Our analyses revealed surprisingly dynamic and bidirectional interactions between NMDARs and NRG2/ErbB4 signalling, as illustrated in our working model shown in Fig. 8. We favour a scenario in which NMDAR-mediated release of pro-NRG2 from highly clustered aggregates represents a critical first step, with subsequent ectodomain shedding by membrane-bound extracellular proteases depending largely on the availability of accessible substrate. This notion is supported by our finding that pro-NRG2 is constitutively processed in undifferentiated PC12 cells and thus does not depend on NMDAR activity for ectodomain shedding per se, and is consistent with current concepts of substrate selection by ubiquitously expressed sheddases39. Although we focused on the cell-autonomous nature of this process in interneurons, it should be noted that the signalling pathway downstream of NMDAR-mediated NRG2 ectodomain shedding almost certainly operates in other neuron types as well. This is based on the observation that hippocampal neurons infected with Venus-NRG2 responded consistently and uniformly to a glutamate challenge without any apparent effect of neuron type. Interestingly, although calcium-permeable AMPARs are abundant in cortical interneurons with low NMDAR content40, our pharmacological approach of pairing glutamate with AP5 strongly suggests that calcium-permeable AMPARs are not involved in glutamate-dependent NRG2 processing.

Figure 8: Reciprocal signalling between NMDA and NRG2/ErbB4 receptor systems.

Working model illustrating the intricate relationship between NMDARs and NRG2/ErbB4 signalling in cortical interneurons. At baseline, low glutamate concentrations and weak NMDAR activity permit the accumulation of pro-NRG2 as highly concentrated clusters atop subsurface cisternae. Sudden increases in glutamate, acting via synaptic and/or extrasynaptic NMDARs, promote the rapid dispersal of NRG2 puncta and the shedding of the NRG2 ectodomain by extracellular proteases. The NRG2 ectodomain then accumulates locally by binding to heparan sulfate proteoglycans. Dissociation from the extracellular matrix, possibly aided by additional proteolytic processing events as suggested for NRG1 (ref. 58), enables NRG2 to bind its cognate receptor ErbB4. In this manner, autocrine NRG2/ErbB4 signalling initiates downstream events, including the internalization of GluN2B-containing NMDARs themselves. Based on the NRG2-dependent augmentation of ErbB4-GluN2B interactions in detergent-soluble cortical membranes fractions, surface NMDAR internalization experiments and our prior study on the regulation of GABAa1 receptor surface expression by NRG2/ErbB4 (ref. 16), we hypothesize that NMDAR internalization occurs primarily at extrasynaptic sites. Reduction of NMDAR EPSCs may result from a net loss of synaptic receptors due to lateral diffusion out of the synapse combined with removal of extrasynaptic/perisynaptic receptors.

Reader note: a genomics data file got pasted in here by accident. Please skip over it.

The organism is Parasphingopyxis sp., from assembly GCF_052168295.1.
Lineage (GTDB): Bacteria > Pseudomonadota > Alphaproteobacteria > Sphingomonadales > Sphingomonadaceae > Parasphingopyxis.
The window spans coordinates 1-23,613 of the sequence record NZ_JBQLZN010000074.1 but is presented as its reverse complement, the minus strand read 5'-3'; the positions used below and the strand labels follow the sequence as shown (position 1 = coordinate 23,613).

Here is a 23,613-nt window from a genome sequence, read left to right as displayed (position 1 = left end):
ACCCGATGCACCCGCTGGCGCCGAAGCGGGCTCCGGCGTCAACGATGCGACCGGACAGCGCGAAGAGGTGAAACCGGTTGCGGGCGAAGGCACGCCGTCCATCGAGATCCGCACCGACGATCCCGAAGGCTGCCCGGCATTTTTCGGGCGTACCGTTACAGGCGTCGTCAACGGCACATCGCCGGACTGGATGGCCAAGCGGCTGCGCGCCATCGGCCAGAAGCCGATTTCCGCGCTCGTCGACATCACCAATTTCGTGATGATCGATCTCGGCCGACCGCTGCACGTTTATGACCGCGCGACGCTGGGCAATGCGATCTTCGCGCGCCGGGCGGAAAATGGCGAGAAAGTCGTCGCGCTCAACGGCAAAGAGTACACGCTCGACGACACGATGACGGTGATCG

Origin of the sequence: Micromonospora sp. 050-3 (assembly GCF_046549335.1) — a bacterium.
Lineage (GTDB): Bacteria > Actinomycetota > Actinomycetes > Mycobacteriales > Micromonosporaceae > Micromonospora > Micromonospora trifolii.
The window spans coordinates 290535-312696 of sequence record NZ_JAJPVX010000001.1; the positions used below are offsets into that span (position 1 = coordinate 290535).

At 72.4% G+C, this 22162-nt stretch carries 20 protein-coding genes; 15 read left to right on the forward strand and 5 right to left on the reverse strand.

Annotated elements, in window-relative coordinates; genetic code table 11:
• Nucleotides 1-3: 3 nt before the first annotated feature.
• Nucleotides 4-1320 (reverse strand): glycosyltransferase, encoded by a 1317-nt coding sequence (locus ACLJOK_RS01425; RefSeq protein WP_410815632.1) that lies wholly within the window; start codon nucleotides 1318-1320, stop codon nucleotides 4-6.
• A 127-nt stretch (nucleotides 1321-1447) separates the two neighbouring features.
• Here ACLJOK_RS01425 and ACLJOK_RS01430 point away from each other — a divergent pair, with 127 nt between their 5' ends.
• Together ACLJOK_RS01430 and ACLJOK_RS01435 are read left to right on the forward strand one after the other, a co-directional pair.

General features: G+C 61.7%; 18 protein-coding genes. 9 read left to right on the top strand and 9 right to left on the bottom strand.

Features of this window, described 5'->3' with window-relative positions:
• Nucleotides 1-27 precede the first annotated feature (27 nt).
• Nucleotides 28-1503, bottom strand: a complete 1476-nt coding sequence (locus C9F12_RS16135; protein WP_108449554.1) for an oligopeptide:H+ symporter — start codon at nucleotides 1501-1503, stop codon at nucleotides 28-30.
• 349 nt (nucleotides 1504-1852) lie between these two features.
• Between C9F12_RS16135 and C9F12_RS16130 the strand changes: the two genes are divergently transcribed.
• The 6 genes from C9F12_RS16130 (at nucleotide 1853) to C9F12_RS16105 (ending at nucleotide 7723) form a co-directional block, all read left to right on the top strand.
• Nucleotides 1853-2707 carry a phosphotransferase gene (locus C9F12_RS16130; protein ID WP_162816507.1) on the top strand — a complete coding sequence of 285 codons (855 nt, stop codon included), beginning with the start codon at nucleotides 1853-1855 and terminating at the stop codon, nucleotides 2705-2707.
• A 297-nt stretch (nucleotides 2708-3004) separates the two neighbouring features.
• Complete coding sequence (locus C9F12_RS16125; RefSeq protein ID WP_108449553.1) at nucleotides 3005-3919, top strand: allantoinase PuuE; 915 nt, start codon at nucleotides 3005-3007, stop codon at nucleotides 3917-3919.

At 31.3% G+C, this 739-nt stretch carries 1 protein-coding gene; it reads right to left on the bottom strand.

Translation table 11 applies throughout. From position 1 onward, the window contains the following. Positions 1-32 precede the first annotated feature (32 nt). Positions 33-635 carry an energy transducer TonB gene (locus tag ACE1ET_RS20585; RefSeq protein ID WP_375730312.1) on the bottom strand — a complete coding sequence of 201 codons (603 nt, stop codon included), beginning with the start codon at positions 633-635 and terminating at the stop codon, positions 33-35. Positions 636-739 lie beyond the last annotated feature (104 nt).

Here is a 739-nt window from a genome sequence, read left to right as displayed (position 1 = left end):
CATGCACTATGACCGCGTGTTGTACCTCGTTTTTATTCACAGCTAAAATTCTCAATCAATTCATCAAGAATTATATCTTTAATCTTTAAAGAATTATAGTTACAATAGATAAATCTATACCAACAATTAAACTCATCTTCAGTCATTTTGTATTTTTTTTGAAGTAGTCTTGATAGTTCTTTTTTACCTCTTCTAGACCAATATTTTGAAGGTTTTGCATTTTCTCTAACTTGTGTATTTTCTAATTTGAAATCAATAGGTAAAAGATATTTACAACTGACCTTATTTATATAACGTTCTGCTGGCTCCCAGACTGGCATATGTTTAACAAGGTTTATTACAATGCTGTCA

To our knowledge, this is the first study to report that NRG selectively downregulates NMDAR activity in ErbB4-expressing cortical and hippocampal GABAergic interneurons, but not in ErbB4-negative pyramidal neurons. NMDARs join a growing number of ligand-gated14,16 and voltage-gated15 ion channels that are directly regulated by neuregulin in ErbB4-expressing interneurons. In fact, the ability to internalize surface channels in response to ligand binding is emerging as a common theme in neuronal ErbB4 biology. Our finding differs from previous reports that interpreted NRG/ErbB4 effects on NMDAR function or on morphology as occurring directly in pyramidal neurons (see refs 23, 41, 42), and is consistent with a growing consensus that ErbB4 is not expressed by hippocampal and neocortical pyramidal neurons7,8,15,16,18,43. Moreover, morphological and functional studies in mice with targeted receptor ablation in distinct neuron subtypes indicate that changes in pyramidal neurons are mediated indirectly via ErbB4 in inhibitory interneurons43. In addition, pyramidal neuron properties can be indirectly affected by downstream neuromodulator pathways regulated by NRG11,44 or by altered local circuits18,43,45,46. For these reasons, in order to understand how NRG2/ErbB4 and NMDAR bidirectional signalling directly affects neuronal networks and behaviours, it will be important in the future to develop the proper genetic tools to target NRG2 and NMDAR in distinct neuronal subtypes.